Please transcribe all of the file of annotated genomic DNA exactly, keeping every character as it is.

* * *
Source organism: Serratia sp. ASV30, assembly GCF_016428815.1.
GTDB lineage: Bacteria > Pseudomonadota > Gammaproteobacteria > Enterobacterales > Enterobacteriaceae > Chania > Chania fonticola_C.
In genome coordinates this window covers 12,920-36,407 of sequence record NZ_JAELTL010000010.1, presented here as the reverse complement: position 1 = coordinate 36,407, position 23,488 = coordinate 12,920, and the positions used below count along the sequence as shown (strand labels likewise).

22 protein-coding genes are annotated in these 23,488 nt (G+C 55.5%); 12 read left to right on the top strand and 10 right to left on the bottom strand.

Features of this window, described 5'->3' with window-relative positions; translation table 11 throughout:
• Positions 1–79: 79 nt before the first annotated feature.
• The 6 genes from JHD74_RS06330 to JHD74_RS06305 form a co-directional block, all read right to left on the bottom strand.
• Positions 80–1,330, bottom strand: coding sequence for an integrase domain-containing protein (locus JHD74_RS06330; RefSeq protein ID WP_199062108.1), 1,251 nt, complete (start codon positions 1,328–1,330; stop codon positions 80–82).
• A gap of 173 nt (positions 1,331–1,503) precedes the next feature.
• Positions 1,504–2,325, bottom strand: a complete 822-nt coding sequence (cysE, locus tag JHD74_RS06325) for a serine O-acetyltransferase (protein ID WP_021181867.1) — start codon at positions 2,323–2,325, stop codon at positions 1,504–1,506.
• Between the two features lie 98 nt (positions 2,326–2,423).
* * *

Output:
Source organism: Serratia sp. ASV30, assembly GCF_016428815.1.
GTDB lineage: Bacteria > Pseudomonadota > Gammaproteobacteria > Enterobacterales > Enterobacteriaceae > Chania > Chania fonticola_C.
In genome coordinates this window covers 12,920-36,407 of sequence record NZ_JAELTL010000010.1, presented here as the reverse complement: position 1 = coordinate 36,407, position 23,488 = coordinate 12,920, and the positions used below count along the sequence as shown (strand labels likewise).

22 protein-coding genes are annotated in these 23,488 nt (G+C 55.5%); 12 read left to right on the top strand and 10 right to left on the bottom strand.

Features of this window, described 5'->3' with window-relative positions; translation table 11 throughout:
• Positions 1–79: 79 nt before the first annotated feature.
• The 6 genes from JHD74_RS06330 to JHD74_RS06305 form a co-directional block, all read right to left on the bottom strand.
• Positions 80–1,330, bottom strand: coding sequence for an integrase domain-containing protein (locus JHD74_RS06330; RefSeq protein ID WP_199062108.1), 1,251 nt, complete (start codon positions 1,328–1,330; stop codon positions 80–82).
• A gap of 173 nt (positions 1,331–1,503) precedes the next feature.
• Positions 1,504–2,325, bottom strand: a complete 822-nt coding sequence (cysE, locus tag JHD74_RS06325) for a serine O-acetyltransferase (protein ID WP_021181867.1) — start codon at positions 2,323–2,325, stop codon at positions 1,504–1,506.
• Between the two features lie 98 nt (positions 2,326–2,423).